In 1992, the first consensus definition of severe sepsis was published. Subsequent epidemiologic estimates were collected using administrative data, but ongoing discrepancies in the definition of severe sepsis produced large differences in estimates. We seek to describe the variations in incidence and mortality of severe sepsis in the United States using four methods of database abstraction. We hypothesized that different methodologies of capturing cases of severe sepsis would result in disparate estimates of incidence and mortality. Using a nationally representative sample, four previously published methods (Angus et al, Martin et al, Dombrovskiy et al, and Wang et al) were used to gather cases of severe sepsis over a 6-year period (2004-2009). In addition, the use of new International Statistical Classification of Diseases, 9th Edition (ICD-9), sepsis codes was compared with previous methods. Annual national incidence and in-hospital mortality of severe sepsis. The average annual incidence varied by as much as 3.5-fold depending on method used and ranged from 894,013 (300/100,000 population) to 3,110,630 (1,031/100,000) using the methods of Dombrovskiy et al and Wang et al, respectively. Average annual increase in the incidence of severe sepsis was similar (13.0% to 13.3%) across all methods. In-hospital mortality ranged from 14.7% to 29.9% using abstraction methods of Wang et al and Dombrovskiy et al. Using all methods, there was a decrease in in-hospital mortality across the 6-year period (35.2% to 25.6% [Dombrovskiy et al] and 17.8% to 12.1% [Wang et al]). Use of ICD-9 sepsis codes more than doubled over the 6-year period (158,722 - 489,632 [995.92 severe sepsis], 131,719 - 303,615 [785.52 septic shock]). There is substantial variability in incidence and mortality of severe sepsis depending on the method of database abstraction used. A uniform, consistent method is needed for use in national registries to facilitate accurate assessment of clinical interventions and outcome comparisons between hospitals and regions.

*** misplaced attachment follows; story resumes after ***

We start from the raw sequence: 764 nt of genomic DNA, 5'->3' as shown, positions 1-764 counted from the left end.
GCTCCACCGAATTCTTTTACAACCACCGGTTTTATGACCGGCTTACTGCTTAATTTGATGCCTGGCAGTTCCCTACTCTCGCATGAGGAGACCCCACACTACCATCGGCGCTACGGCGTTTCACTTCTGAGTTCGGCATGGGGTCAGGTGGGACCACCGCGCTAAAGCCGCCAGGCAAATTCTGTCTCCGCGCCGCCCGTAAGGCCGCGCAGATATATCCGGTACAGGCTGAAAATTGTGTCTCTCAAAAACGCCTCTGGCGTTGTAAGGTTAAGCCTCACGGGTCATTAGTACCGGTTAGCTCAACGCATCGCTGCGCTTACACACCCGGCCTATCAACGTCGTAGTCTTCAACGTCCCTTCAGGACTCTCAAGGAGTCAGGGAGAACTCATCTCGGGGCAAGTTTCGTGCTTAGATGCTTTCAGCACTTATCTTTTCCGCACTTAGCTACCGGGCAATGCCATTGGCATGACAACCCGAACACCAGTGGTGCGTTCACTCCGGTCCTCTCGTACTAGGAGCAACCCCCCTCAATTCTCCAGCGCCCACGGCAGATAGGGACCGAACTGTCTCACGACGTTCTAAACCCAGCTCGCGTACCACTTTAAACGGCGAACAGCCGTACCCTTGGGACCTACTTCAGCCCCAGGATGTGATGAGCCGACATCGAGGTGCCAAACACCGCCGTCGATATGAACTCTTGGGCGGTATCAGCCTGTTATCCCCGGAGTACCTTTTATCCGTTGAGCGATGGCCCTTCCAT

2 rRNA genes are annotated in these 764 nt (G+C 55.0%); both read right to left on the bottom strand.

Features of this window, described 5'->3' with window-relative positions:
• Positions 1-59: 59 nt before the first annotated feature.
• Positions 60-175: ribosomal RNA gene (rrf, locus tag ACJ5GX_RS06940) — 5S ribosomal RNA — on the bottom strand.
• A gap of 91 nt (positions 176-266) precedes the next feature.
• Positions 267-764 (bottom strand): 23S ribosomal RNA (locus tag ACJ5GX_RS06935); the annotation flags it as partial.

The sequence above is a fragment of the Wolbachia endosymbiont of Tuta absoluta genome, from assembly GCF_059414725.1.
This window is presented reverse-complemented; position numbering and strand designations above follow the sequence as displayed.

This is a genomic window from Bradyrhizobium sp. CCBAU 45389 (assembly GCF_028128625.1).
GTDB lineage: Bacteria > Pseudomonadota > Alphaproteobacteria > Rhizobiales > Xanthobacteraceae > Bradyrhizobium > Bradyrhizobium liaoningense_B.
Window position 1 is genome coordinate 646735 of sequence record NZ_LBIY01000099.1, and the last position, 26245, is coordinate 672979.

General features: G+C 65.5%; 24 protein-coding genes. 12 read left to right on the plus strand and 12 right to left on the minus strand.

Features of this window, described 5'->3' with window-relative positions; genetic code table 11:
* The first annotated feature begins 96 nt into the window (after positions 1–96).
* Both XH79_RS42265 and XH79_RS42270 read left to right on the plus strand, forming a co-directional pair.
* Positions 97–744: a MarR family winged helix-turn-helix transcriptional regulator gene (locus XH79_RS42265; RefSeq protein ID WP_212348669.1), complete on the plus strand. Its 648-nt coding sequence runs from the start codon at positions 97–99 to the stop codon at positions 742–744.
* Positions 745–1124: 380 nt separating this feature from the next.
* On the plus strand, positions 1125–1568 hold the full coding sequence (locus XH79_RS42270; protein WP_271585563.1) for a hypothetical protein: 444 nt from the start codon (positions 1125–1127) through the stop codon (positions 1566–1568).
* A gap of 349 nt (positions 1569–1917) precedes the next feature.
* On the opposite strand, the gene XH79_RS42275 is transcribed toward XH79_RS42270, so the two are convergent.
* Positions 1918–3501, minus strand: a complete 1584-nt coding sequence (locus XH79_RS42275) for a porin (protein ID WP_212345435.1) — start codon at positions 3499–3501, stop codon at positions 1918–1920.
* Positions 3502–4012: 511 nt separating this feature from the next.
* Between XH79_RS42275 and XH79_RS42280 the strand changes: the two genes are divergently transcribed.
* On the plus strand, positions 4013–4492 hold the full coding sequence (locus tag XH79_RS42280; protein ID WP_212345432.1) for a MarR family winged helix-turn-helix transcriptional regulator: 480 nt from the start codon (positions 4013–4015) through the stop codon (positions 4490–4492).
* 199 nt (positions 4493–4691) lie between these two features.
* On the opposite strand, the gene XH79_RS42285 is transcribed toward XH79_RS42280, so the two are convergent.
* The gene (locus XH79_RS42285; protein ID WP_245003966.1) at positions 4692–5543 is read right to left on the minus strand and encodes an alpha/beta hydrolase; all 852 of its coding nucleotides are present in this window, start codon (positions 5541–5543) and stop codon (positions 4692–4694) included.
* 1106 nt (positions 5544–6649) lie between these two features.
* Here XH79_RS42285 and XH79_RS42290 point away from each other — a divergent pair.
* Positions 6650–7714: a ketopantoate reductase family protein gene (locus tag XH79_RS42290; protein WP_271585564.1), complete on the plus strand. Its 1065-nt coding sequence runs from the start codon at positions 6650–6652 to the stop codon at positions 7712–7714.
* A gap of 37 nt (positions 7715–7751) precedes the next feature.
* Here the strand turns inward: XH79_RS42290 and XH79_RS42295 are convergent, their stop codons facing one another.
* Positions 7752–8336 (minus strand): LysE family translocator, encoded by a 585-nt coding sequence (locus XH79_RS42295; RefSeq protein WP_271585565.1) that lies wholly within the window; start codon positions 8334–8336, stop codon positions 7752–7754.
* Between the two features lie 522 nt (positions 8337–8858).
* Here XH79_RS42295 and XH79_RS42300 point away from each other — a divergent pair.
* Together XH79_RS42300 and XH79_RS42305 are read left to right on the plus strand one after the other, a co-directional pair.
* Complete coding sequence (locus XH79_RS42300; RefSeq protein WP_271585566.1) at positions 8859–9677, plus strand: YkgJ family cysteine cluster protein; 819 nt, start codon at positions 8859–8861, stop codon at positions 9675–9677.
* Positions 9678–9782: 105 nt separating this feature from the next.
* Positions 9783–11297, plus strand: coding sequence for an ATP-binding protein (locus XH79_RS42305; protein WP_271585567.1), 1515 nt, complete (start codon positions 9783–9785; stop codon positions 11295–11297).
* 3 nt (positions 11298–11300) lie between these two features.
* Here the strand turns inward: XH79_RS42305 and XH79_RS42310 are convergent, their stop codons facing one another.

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            Norepinephrine plus dobutamine versus epinephrine alone for management of septic shock: a randomised trial.

            International guidelines for management of septic shock recommend that dopamine or norepinephrine are preferable to epinephrine. However, no large comparative trial has yet been done. We aimed to compare the efficacy and safety of norepinephrine plus dobutamine (whenever needed) with those of epinephrine alone in septic shock. This prospective, multicentre, randomised, double-blind study was done in 330 patients with septic shock admitted to one of 19 participating intensive care units in France. Participants were assigned to receive epinephrine (n=161) or norepinephrine plus dobutamine (n=169), which were titrated to maintain mean blood pressure at 70 mm Hg or more. The primary outcome was 28-day all-cause mortality. Analyses were by intention to treat. This trial is registered with ClinicalTrials.gov, number NCT00148278. There were no patients lost to follow-up; one patient withdrew consent after 3 days. At day 28, there were 64 (40%) deaths in the epinephrine group and 58 (34%) deaths in the norepinephrine plus dobutamine group (p=0.31; relative risk 0.86, 95% CI 0.65-1.14). There was no significant difference between the two groups in mortality rates at discharge from intensive care (75 [47%] deaths vs 75 [44%] deaths, p=0.69), at hospital discharge (84 [52%] vs 82 [49%], p=0.51), and by day 90 (84 [52%] vs 85 [50%], p=0.73), time to haemodynamic success (log-rank p=0.67), time to vasopressor withdrawal (log-rank p=0.09), and time course of SOFA score. Rates of serious adverse events were also similar. There is no evidence for a difference in efficacy and safety between epinephrine alone and norepinephrine plus dobutamine for the management of septic shock.